represents all the trading nations of the world, who import-export goods &
services. The basic objective of WTO is to increase the global income as a
result of increased trade and the overall enhancement of the prosperity
levels of the member nations.
WTO came into formal existence on January 1st
1995. As an organization it has vast powers and functions than its
predecessor GATT (General Agreement on Tariffs and Trade). GATT came into
existence in the year 1948, immediately after the Second World War with 23
countries became the founder members. GATT provided platform for 8 trade
negotiations until 1994, the last trade negotiations, the Uruguay Round,
resulted in the creation of WTO.
Objectives of WTO:
The objective of the World Trade Organization is to help trade flow
smoothly, freely, fairly and predictably in order to meet its objective, WTO
performs the following functions:
- Administers WTO trade agreements.
- Acts as a forum for trade negotiations.
- Settles and handles trade disputes.
- Monitors and reviews national trade policies.
- Assists the member in trade policies through technical assistance
and training programmers.
- Provides technical assistance and training for developing countries.
- Co-operates with other international organization.
India is one of the founding member of WTO . There have been several
benefits for India along with few concerns by virtue of its participation in
the multilateral trading system within WTO.
Some of the benefits:
- WTO has helped India to improve its export competitiveness.
- Lower tariff barriers and market access has helped India to
integrate and participate in the global economy in a more efficient
- Transfer & Exchange of Technology, ideas etc. has been of tremendous
help for India in pursuit of its growth and development.
- Having market access has helped in reduction of cost and time which
would have otherwise required for bilateral trade negotiations.
- A well defined and structured dispute settlement mechanism also
makes it easier to settle the trade disputes.
However, at the same time WTO also poses some serious challenges to the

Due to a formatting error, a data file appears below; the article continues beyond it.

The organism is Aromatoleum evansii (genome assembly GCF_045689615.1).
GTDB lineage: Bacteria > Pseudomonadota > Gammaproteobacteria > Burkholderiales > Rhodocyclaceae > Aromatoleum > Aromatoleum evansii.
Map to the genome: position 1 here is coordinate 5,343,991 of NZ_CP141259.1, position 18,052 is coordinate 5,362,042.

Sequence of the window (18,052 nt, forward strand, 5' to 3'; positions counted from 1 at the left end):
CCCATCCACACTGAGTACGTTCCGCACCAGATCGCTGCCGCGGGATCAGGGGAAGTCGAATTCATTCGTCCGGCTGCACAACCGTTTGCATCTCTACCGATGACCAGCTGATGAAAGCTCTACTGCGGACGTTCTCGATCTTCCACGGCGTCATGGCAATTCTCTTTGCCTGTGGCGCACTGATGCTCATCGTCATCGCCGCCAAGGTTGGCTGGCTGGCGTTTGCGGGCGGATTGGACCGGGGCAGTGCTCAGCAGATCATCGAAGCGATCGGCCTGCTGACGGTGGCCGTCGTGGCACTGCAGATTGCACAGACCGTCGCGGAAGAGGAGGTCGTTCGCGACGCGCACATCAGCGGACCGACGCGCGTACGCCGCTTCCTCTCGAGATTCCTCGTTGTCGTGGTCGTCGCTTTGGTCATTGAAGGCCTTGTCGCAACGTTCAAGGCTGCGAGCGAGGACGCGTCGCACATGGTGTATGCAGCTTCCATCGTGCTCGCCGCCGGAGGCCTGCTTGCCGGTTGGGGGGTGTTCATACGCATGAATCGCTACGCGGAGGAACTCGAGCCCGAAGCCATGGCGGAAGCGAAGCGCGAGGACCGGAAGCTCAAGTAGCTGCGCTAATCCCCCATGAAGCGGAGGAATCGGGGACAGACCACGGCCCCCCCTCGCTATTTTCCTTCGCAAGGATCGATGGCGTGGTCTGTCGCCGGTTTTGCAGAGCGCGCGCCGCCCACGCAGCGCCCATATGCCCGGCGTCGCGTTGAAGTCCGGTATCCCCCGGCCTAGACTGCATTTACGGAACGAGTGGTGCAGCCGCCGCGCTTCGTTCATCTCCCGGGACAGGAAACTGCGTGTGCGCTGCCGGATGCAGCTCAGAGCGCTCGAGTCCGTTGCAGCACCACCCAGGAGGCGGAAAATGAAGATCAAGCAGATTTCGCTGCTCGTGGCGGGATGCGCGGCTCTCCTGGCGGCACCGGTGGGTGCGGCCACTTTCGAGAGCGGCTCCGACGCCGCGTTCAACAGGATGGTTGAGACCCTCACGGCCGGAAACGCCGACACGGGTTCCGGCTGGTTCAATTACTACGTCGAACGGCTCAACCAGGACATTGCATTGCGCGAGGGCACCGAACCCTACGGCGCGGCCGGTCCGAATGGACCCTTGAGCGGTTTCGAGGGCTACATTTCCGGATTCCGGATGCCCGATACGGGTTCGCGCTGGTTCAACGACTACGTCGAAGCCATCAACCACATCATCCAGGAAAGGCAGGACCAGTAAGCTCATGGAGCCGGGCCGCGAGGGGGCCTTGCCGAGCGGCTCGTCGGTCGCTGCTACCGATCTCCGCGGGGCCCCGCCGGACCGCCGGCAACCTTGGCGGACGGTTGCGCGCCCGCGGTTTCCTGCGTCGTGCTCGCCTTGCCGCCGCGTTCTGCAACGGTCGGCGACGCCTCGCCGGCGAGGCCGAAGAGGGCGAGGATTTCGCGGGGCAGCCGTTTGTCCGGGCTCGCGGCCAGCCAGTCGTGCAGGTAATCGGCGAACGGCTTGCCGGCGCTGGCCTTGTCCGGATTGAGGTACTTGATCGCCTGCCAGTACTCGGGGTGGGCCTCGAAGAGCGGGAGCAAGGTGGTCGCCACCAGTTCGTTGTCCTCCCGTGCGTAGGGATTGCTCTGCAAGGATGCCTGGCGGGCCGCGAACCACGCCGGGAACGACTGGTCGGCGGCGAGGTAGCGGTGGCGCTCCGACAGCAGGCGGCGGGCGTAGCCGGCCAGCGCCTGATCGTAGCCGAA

Indian agriculture. Issue of permanent “Peace Clause” and formula to
calculate food subsidy cap of 10% is yet to get clarified. Poor farmers are
bound to be at the receiving end that might be deprived of the subsidies
which they receive from the government in the form of Minimum Support Price
(MSP). Since India has recently ratified the Trade Facilitation Agreement
now they can't deny market access to the other countries.
It might prove
detrimental to the farmers to a certain extent because once the foreign
players enters the domestic market completely it would be a herculean task
for the Indian farmers to compete with them owing to their lack of
competence in terms of production, quality, technology, manufacturing cost
The World Trade Organization is playing an important role for administering
the new global trade rules in the following ways:
Trade Agreement: The WTO administers, through various councils and
committees, the agreements contained in the final act of the Uruguay Round,
plus a number of plurilateral agreements, including one government
Tariffs Rules: The WTO also oversees the implementation of significant
tariff cuts (averaging 40 percent) and reduction of non-tariff measures
agreed to in the trade negotiations.
Trade Watch Dog: The WTO is a watchdog of international Trade, regularly
examining the trade regimes of individual members. In its various bodies,
member’s flag proposed or draft measures by others that can trade conflicts.
Members are also required to notify in detail various trade measures and
statistics which are maintained by the WTO in a large data base.
Various Conciliation Norms: The WTO provides several conciliation
mechanisms for finding an amicable solution to trade conflicts that can
arise among members.
Trade Disputability Settlement: Trade disputes that cannot be solved
through bilateral talks are adjudicated under the WTO Dispute Settlement
Court Panels of Independent expert are established to examine disputed in
the light of WHO rules and provide rulings .This tougher streamlined
procedure ensures equal treatment for all training patterns and encourages
members to live up to their obligations.
WTO is consultant body: The WTO is a management consultant for world
trade. Its economists keep a close watch on the pulse of the global economy
and provide studies on the main trade issues of implementation or Uruguay
Round results through a newly established Development division and
strengthened technical co-operation and training division.
Checks Of Trade Barriers: The WTO will be forum where countries
continuously negotiate exchange of barriers all over the world. And the
WTO already has a substantial agenda for further negotiations in many
Impact of WTO on Indian Economy:
- Help to promote peace between the Nations.
- Disputes are handled constructively.